So beautifully and quietly and subtly observed, so much of the feeling of lives lived. 
There is a comparison to Catcher In The Rye, I'd make: Holden wants Phoebe and her friends never to leave the field of rye they're playing in, never to lose their innocence because the world is so full of crap, as Holden might say, only the innocence of childhood redeems it. In Boyhood, we see them leave the field, meet life as it meets them, crap and non crap in all that, as it all meets so many of us in our own late twentieth century and early 21st century moment, and shows us their adaptations, their beginning to mature, leaving them on the precipice of adulthood. By my lights, clearly not everyone's, it's simply an amazing and beautiful movie. 

Friday, February 27, 2015

The Sea Is My Brother

So I like Kerouac a lot, a lot--that's two "a lots."
I some time ago while hunting through the remainder bins of Book City on the Danforth came across JK's first written, last published novel The Sea Is My Brother. I noted from a bit of a web hunt a few snottily dismissive reviews of it as clunky and amateurish.
Didn't care. I read it, with open arms, mind and heart. I just finished it.
And I loved it, some part of that pure sentimentality out of my two "a lots" for Kerouac but a bigger part out the interest its descriptions, themes and characters evoked for me and by its stretches of really good, concrete writing, especially at the end when the sea voyage gets underway, and Everhart's conflicts get some resolution and Wesley Martin is affirmed in his love of the sea and both the solitude and the brotherhood sailing it as a merchant mariner offer him.
It also struck home with a few of my own experiences:
for example, encountering and working alongside working men in my working my way through school in a saw mill and then as a dishwasher, assistant cook and waiter on the trains, getting shocked into seeing what vital and diverse life went on beyond the puny, coddled precincts of my own experience;
or for example, encountering the sheer monotony of endless, boring, repetitive manual labour and seeing myself as miraculously blessed to have my ongoing education as a pathway from that--while admittedly Everhart is on balance thankful for his monotonous work as part of real experience that shows up the limits and thinness of his academic life at Columbia;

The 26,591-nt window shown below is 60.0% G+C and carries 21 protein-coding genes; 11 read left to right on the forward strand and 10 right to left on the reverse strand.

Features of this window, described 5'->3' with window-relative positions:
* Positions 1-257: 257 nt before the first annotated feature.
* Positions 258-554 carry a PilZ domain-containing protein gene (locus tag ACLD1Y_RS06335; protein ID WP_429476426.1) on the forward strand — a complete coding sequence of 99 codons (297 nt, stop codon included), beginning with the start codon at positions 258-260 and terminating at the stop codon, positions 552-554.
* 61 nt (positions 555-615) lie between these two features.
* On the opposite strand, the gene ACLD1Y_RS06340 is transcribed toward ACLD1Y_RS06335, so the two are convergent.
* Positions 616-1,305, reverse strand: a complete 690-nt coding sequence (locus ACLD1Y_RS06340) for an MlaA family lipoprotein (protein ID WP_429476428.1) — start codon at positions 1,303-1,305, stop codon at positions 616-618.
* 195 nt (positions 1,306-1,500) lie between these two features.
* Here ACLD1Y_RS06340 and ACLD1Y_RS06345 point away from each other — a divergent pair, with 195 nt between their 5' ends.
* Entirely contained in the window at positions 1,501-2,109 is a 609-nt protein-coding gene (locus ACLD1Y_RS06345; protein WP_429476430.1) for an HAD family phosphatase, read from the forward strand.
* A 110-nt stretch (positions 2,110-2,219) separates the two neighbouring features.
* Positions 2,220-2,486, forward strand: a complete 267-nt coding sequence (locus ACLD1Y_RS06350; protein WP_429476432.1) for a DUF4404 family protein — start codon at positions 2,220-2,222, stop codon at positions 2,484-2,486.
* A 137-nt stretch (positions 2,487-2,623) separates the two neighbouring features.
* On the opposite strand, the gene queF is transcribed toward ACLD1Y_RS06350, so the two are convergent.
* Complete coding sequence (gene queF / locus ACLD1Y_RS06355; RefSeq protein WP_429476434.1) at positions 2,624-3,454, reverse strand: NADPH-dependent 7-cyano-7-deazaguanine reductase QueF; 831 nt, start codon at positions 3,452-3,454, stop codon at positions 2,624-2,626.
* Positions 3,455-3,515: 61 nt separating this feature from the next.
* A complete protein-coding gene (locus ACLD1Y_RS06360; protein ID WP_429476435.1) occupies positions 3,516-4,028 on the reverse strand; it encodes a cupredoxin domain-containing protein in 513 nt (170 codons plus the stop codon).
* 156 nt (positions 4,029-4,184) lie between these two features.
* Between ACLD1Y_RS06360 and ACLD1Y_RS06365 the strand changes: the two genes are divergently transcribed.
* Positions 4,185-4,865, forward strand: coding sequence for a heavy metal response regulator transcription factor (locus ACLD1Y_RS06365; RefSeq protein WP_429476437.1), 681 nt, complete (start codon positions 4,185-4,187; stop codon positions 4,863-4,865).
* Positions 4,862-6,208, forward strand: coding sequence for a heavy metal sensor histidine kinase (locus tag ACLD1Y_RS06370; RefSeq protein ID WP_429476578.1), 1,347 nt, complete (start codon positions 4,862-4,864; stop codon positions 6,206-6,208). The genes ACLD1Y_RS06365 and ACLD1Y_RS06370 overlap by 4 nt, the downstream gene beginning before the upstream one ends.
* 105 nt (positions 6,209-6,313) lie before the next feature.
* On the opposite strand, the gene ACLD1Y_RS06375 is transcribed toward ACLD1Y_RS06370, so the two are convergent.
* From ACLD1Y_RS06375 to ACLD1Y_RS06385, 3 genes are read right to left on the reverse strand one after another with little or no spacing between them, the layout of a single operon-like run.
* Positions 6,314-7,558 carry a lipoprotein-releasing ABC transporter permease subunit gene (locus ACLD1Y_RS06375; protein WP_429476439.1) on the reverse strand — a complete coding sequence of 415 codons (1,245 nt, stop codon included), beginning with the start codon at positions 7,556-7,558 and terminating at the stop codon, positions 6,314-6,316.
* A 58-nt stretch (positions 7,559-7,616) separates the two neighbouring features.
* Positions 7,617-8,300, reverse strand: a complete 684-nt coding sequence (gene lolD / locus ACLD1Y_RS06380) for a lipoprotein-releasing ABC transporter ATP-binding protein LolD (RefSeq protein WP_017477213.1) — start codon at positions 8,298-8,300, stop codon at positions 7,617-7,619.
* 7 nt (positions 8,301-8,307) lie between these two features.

or for example, engaging in vigorous talks about all kinds of ideas with vigorous, engaging guys of all kinds outside any academic setting; 
or for a last example, feeling in miniature the cleansing involved in leaving day to day life behind when starting on 4-5 day runs on the trains from Vancouver to Winnipeg and back, during which the flashing-by mountains, forests and prairies had some of the vast cosmic magic and purification the sea and the lengthy sailing of it have for Everhart and Martin.
I can't stop talking about Kerouac without quoting one of my favourite sentences in all literature and surely a match for any novel ending sentence in all literature except maybe Ulysses
Love it, just love it:
...So in America when the sun goes down and I sit on the old broken-down river pier watching the long, long skies over New Jersey and sense all that raw land that rolls in one unbelievable huge bulge over to the West Coast, and all that road going, and all the people dreaming in the immensity of it, and in Iowa I know by now the children must be crying in the land where they let the children cry, and tonight the stars'll be out, and don't you know that God is Pooh Bear? the evening star must be drooping and shedding her sparkler dims on the prairie, which is just before the coming of complete night that blesses the earth, darkens all the rivers, cups the peaks and folds the final shore in, and nobody, nobody knows what's going to happen to anybody besides the forlorn rags of growing old, I think of Dean Moriarty, I even think of Old Dean Moriarty the father we never found, I think of Dean Moriarty....